The Psychology of Selling

Avoid the Prediction Temptation

Some Truths About Short Selling

The Strongest Stock in the Market?

For the first four weeks or so of this market correction, which began on May 1, the environment wasn’t too bad. The major indexes were down 2% or 3% from their highs, and while many leading stocks were faring worse, it wasn’t a horror show … more of a consolidation than a huge retreat.

However, since June 1, there’s no doubt that the market’s character has changed, with sellers starting to unload–all indexes have hit new correction lows, and many stocks (even those that had been holding up well) have been hit very hard. And, as usually happens a few weeks into a downturn, the news has turned bearish–last week’s unemployment report was just the latest in a long line of disappointing economic reports.

That’s led to some scary headlines and a ton of predictions from pundits. Some are predicting a huge bear market, while others think a massive bullish turn is about to occur.  (I actually read an article talking about Dow 20,000.  Seriously.) But it seems as if everyone has an opinion on where the market is headed in the months ahead.

What do I have to say about all this? My main thought is that predictions have nothing to do with making money in the market. The successful investors don’t concern themselves with labels (secular bull, cyclical bear, correction, pullback, rally, etc.) or what will happen six months down the road. Instead, they focus on the ever-present moment of now–if the market is unhealthy, as it is today, you remain defensive and focus on preserving capital.  If it’s bullish, you buy stocks according to your system. That’s it.

The desire to predict what will happen months down the road stems from too many investors not a having a system they trust. In our case, our trend following system isn’t perfect–there are usually a couple of whipsaws (signals that are quickly reversed) during the year–but I know that we’re guaranteed to not only catch every major bull run, but also avoid every major, prolonged decline.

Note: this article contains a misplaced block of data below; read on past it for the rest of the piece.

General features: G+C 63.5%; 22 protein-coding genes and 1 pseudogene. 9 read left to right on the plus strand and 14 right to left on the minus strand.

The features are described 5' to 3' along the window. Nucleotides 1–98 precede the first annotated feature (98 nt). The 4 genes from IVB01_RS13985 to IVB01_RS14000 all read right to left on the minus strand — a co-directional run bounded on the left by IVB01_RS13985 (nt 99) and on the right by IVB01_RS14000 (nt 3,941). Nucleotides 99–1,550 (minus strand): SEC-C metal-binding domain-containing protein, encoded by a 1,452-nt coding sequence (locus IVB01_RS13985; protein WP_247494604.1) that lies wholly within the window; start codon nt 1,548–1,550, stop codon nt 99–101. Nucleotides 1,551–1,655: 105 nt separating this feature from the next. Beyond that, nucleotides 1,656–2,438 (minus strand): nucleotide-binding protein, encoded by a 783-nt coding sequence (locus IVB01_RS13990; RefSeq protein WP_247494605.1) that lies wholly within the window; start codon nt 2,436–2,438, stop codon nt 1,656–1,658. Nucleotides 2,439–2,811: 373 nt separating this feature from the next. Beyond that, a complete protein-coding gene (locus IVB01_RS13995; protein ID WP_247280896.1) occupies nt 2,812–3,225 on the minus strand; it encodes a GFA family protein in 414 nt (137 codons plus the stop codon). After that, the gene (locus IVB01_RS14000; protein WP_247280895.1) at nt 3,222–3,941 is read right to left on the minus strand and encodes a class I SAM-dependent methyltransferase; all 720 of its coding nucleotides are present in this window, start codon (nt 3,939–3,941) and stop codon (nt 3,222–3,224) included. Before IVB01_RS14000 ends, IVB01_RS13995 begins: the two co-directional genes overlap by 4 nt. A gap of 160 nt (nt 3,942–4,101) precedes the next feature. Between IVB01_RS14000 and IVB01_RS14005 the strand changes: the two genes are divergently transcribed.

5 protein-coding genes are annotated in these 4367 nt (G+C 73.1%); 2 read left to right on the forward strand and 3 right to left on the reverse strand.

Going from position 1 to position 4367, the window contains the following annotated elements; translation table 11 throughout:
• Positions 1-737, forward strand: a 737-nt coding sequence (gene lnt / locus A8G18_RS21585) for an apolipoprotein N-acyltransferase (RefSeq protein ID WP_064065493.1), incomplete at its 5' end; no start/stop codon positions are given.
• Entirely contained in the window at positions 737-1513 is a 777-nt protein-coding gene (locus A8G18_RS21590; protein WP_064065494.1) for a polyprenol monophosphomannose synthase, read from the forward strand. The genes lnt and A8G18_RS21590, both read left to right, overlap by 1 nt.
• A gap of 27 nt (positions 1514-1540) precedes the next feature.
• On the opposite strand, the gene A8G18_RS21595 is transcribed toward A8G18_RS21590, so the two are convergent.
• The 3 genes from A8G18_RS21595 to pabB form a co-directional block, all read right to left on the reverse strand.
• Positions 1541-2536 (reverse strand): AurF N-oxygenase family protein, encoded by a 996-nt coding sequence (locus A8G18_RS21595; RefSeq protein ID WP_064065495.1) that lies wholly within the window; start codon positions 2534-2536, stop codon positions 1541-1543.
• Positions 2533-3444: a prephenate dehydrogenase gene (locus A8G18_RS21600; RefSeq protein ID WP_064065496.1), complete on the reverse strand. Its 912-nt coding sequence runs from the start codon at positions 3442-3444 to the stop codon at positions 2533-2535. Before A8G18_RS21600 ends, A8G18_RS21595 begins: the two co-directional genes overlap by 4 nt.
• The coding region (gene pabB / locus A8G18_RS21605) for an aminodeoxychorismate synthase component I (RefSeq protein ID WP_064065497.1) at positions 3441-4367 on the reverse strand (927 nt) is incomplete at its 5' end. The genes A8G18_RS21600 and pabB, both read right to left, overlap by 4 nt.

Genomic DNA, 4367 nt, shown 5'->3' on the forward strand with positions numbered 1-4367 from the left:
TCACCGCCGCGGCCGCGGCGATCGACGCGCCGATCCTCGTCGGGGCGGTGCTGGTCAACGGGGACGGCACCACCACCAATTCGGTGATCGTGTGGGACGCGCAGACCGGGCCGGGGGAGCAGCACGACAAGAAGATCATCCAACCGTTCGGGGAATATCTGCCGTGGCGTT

In practice, that means that my Cabot Market Letter subscribers have been defensive for more than three weeks (50% cash, which has risen toward 60% this week). And that means there’s no need to panic at this point–we are still monitoring our current holdings, of course, but with so much cash the pressure is mostly off.

It also means that I’m confident our system will identify the next uptrend. I don’t have to throw out guesses about when things will turn around. We just take it day-by-day, week-by-week, and wait for the environment to improve. That’s what you should do, too.

For example, when we first turned defensive in November 2007, we had no idea that a year later, the economy would be in the worst crisis since the Great Depression and that the Dow would be below 8,000. And we didn’t have to know that!  All we did was follow the market’s trend (down) and remain defensive until the bulls re-took control. (There were a couple of brief buy signals but we averaged a cash position of more than 50% during that time.)

Obviously, that’s an extreme example, but the point is that predictions don’t help you ride bull trends or avoid bear trends–time-tested systems do.

For what it’s worth, I still don’t think the evidence supports a major bear phase from here; the typical bear market warning signs (like deteriorating breadth, which reflects a huge number of new lows as the indexes hit new highs) never appeared around the Dow’s top. But the market doesn’t care what I or anyone else thinks, so I don’t take any action based on thoughts like this. Instead, I’ll just take it one day at a time, patiently waiting for the all-clear signal to tell us when to begin a new buying spree.

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Switching gears entirely, I want to touch upon the topic of short selling, whether via individual stocks, or by inverse exchanged traded funds that track an index or sector. There’s nothing wrong with playing the short side, but remember a few key points if you do.

First, write this down on a sticky note and tape it to your computer monitor:  “Stocks take the stairs on the way up and the elevator on the way down”–i.e., stocks fall a lot faster than they rise. That means that your timing has to be very precise on the short side; if you’re just a day or two early or late, the trade could go awry. So try to short only after rallies into resistance in the market and most sectors.